Paul forever raised the stakes on the subtlety of character interaction and he had a writer that didn't pull any punches either, giving him some real, true emotion. Do we feel the betrayal of Leiko's feelings in issue #40 when Shang innocently breaks her heart by not realizing that she is in love with him? Or is there a more fully realized death (that has stuck) than Larner's sacrifice in #49, visions of his dead wife around him?

The 12 issue run from Master of Kung Fu #38 to 50, barring #41 which is a fill-in, is a remarkable run from 1976, a literate, adult, kung fu and espionage thriller certainly better than anything the Bond franchise was putting. Doug's plotting was matched by Paul's pencils, and he gave his stories a gravitas because he could pull off the subtle character interaction that made the series. In another artist's hands (and you only have to read issue #41 to see how the series could have looked), we would have lost most if not all of what made the book unique.

Accused early on of being a Steranko clone, Paul certainly wore his influence on his sleeve, but there is nothing wrong with that. In my opinion, Jim went on to become a great designer, but Paul became the greater illustrator. In defense of this, I'll point out the two issues where Paul inked himself, Master of Kung Fu #29 and #40, and the subtlety introduced in the reflected light and shadows of #40 is a quantum leap over the earlier issue. And #29 still rocks to this day with one of the great comic fights of all time between Razorfist and Shang Chi and some deliciously deep and subtle shadows in an issue that would carry three parallel plotlines, a rather ambitious storytelling devise, in the same issue. But issue #40 is brilliant.

Paul went through any number of inkers back in those days; a scheduling issue perhaps? Something, actually, that i've never thought to ask him about. Dan Adkins, Pablo Marcos, Jack Abel, Tom Sutton and, most forgettably, Vinnie Colletta for part of issue #50, contributed to the book. For my money, Paul was best served by Adkins and Marcos. I know that Paul feels that Adkins did the best work on his pencils back then, but I really enjoyed the energy that Pablo brought with his brush work to art. Paul's work is so exacting that it has the potential to stiffen up when traced over, and so I modeled my own inking over him along the line of Marcos and Adkins.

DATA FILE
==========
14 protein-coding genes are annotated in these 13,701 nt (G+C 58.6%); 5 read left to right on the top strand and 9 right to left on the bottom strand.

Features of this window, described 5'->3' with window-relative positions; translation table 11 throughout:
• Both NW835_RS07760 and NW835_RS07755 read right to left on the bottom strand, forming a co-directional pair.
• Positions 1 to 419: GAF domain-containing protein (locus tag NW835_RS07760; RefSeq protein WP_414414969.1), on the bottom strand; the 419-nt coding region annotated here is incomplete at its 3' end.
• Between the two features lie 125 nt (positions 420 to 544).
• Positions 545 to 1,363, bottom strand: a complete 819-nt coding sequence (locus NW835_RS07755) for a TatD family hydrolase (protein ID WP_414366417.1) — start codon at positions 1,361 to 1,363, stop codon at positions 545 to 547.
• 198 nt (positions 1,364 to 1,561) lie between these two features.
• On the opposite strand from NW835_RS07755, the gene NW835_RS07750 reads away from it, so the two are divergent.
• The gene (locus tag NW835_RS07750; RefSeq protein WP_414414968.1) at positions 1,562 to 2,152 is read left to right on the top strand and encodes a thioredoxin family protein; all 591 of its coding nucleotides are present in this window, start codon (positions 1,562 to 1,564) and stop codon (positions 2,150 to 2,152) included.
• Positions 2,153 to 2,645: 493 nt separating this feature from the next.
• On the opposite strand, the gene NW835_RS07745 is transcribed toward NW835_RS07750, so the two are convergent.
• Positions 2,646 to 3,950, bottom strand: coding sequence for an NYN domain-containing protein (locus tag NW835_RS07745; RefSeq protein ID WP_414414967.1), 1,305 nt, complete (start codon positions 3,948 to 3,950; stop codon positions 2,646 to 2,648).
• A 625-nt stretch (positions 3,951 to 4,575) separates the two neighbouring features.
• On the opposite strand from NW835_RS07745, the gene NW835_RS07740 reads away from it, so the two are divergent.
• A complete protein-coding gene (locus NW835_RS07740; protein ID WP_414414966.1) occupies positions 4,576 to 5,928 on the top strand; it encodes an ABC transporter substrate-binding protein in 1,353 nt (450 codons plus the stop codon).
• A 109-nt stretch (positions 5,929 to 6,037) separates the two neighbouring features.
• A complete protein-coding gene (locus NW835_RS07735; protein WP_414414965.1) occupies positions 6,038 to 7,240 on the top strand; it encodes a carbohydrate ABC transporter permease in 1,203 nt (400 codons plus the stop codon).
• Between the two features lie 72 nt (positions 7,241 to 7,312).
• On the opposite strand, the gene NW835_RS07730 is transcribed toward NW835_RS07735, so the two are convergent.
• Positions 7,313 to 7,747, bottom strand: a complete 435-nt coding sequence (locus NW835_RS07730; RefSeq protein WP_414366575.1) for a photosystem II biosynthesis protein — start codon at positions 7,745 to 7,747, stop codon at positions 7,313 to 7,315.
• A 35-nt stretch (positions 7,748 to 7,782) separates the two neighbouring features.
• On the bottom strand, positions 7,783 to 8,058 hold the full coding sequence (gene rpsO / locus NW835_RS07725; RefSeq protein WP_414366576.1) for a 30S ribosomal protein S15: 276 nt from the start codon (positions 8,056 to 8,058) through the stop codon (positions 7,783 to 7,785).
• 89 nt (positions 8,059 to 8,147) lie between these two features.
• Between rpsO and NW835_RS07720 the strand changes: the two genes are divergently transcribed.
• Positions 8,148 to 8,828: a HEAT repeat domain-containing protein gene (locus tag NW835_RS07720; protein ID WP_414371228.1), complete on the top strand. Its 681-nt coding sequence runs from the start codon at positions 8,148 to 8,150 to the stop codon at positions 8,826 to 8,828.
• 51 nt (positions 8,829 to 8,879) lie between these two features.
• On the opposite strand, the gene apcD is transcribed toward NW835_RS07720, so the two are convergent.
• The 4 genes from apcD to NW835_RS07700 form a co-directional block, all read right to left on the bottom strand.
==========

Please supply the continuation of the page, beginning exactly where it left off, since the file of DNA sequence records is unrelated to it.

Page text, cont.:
(I finally met Pablo just a year or so ago, and was overjoyed to have the chance to tell him how much I enjoyed his work. I'm not sure that it meant as much to his as it did to me, but I pulled out a stack of Batman work over Gulacy that I had done to show him. His wife, at least, humored me and said that she saw echoes of his style in my brush work. I commissioned an expensive Living Zombie sketch that was really an excuse to give Pablo some money to thank him for his work. Of course, he kicked out an amazing Zombie sketch that I will always have.)

Paul, as you can see from the artwork scanned, has been well and interestingly served by his inkers over the years. I had the pleasure of working over Paul on a number of series, from The Grackle, Eternal Warrior and Turok/Timewalker at Acclaim to Batman: Outlaws over at DC Comics. His work on that Batman series was exceptional, as these scans from my originals show. I'll leave it to the gentle reader to decide how close to the Adkins/Marcos ideal I really hit, but I spent a hell of a lot of sleepless nights trying to get close.

I just upset that I didn't get asked to contribute to the Gulacy book that Vanguard put out. They certainly scanned in enough of my inks for the book.

Panels: Detail from Master of Kung Fu #40, inks by Gulacy; uninked pencils from The Grackle #2; Marcos inks on
Master of Kung Fu #49; Yoakum inks from the final page of Batman: Outlaws #1

Wednesday, September 19, 2007

Kirby on the Lower East Side: RAB's post

One of the joys of having a diverse number of other blogs to read, is the ability to run across a geat post covering something that I would certainly have missed since I no longer, sadly, live in New York City. However, i certainly would have loved to have been there. RAB has a great post titled Kirby in the Park that you must read not just for the fact that its a great story, but because he has some great observations on Jack's particular place in the popular culture at large, as opposed the comic geek culture at large., particularly in New York.

That dovetails with my own post on the dinner after Jack's death, that the Defiant crew held after a New York convention over on 8th Ave. Have a read if you missed it the first time. Its one of my favorite stories of all time. Jack was one of them, a true New Yorker at heart, soul and upbringing, and, finally, the rest of the country is slowly but surely getting to realize what a giant he was in his imagination and the effect he had on the 20th Century through pop culture.